1. not saying “too much, too fast” about you;
  2. NOT asking for the appointment;
  3. helping the prospect want to reveal what is most important right now and
  4. sparking curiosity in how you might help them (not your solution).

For example:

Hi Jeff,
Gold’s Gym, Curves and other fitness franchises are experiencing high levels of member turn-over — and wish to lower it. So far it’s working. Curves members are staying on-board for 30% longer annually.

They’re using an unorthodox approach to “packaging” membership incentives.

Would you like to hear more about this approach via email? This way you can decide if a larger conversation makes sense.

Please let me know what you decide, [first name]?

Stan Smith

Want to learn this system now? Here’s a training to get you started.

The best place to start

Here’s where to start.  Pick a:

  • Pain your customers needs a remedy for
  • Hurdle your buyers usually need to clear before they can buy
  • Risk you can help them avoid (maybe one they’re taking and don’t realize!)
  • Short-cut you can offer—to help them achieve a small but meaningful ‘taste of success’

Jot them down right now!  These are the pains, goals and challenges we’ll use when connecting what you sell to the conversation! Once you get past “go” with the prospect, success is mostly about creating curiosity in what you are able to offer the buyer.

This cold email technique induces prospects to ask more question—reply and, ultimately, request an appointment.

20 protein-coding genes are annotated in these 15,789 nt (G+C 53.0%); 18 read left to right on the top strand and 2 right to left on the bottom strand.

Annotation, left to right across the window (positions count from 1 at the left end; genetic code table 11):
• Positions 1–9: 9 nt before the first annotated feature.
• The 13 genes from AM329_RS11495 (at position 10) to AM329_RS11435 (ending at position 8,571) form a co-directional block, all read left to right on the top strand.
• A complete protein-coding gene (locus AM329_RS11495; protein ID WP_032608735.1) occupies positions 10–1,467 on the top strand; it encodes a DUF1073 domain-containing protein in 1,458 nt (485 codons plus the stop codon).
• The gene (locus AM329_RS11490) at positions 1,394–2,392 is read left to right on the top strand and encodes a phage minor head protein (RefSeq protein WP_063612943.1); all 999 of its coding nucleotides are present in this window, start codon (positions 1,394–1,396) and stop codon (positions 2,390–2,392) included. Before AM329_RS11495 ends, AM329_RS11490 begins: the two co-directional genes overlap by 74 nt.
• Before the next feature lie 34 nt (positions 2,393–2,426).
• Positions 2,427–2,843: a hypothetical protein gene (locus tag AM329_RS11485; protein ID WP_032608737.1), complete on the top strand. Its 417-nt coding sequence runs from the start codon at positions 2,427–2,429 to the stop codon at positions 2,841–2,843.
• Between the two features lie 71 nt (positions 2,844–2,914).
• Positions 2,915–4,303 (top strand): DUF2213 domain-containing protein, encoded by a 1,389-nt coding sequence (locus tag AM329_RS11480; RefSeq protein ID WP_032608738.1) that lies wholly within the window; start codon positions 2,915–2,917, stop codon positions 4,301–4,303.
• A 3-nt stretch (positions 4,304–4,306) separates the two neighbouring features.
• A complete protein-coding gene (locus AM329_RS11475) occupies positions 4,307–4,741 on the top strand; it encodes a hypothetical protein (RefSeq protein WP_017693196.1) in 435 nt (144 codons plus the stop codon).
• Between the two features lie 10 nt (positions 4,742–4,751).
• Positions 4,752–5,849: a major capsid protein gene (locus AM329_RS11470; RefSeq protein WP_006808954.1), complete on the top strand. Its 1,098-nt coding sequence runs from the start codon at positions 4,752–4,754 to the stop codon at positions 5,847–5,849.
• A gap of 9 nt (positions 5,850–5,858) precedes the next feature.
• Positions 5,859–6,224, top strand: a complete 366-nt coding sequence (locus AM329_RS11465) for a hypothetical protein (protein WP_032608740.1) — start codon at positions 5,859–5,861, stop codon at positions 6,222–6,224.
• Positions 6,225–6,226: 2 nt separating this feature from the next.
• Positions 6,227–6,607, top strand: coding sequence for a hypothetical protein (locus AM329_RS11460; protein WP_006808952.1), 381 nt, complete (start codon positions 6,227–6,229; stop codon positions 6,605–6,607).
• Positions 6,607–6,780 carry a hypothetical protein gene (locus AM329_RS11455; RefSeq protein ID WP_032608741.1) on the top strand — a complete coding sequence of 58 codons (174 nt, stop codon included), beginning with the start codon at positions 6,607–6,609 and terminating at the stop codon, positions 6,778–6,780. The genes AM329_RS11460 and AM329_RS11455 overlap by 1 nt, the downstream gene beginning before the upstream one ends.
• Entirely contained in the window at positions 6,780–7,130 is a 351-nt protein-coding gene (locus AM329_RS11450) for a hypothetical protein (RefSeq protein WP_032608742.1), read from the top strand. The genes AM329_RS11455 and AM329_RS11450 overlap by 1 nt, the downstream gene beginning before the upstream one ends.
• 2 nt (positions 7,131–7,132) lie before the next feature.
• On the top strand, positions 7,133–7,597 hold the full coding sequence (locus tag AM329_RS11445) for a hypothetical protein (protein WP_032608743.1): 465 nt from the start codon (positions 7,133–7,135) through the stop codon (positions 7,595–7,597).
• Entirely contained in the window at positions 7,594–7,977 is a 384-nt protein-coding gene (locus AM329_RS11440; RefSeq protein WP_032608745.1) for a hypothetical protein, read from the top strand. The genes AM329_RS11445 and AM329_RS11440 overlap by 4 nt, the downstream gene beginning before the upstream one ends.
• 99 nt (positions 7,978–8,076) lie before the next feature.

A proven, repeatable system

This is a proven, effective and repeatable system. When you send email messages, make sure you/your sellers systematically:

  1. Spark prospects’ curiosity;
  2. provoke buyers to act (become a lead) using “trigger words”;
  3. connect that curiosity to what you sell.

What you “put into” Sales Navigator is ALL that matters. If you don’t follow this process your LinkedIn Sales Navigator and InMail investment will be wasted.

Want to learn this system now? Here’s a training to get you started. You might also join our private community of conversation-starting pros. 

Good luck! Let me know if you have any questions.

 Photo credit: Martin Fisch.


Tags

cold emailing, InMail, linkedin, sales navigator, social selling strategy


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  • The best way I use Sales Navigator is through the news feed. It gives me recommendations of what is in the news for my prospects and reasons to say congrats or saw this in the news sounds interesting and not try and sell them. It’s a good way to begin an connection over time.

  • In my opinion the LinkedIn Sales Navigator to clients who work in a team (Sales Teams) or who only rely on LinkedIn to get clients. It’s very specific branch.

  • Just started trialing Sales Navigator (answer to above question from Mike Gould, Yes the 30 day trial is available). Learnt a lot from this page, Jeff. Thanks. Will checkout your training

  • Are premium and sales navigator complementary or should I just do one or the other? Can’t distinguish between them.

    • Hi, Frank. Navigator is a form of Premium subscriptions. What are you looking to achieve? Since MSFT acquired LinkedIn you need to pay to play — to accomplish just about anything you need to view profiles. And you’ll hit the free limit very quickly — and be forced into Navigator or some other Premium level.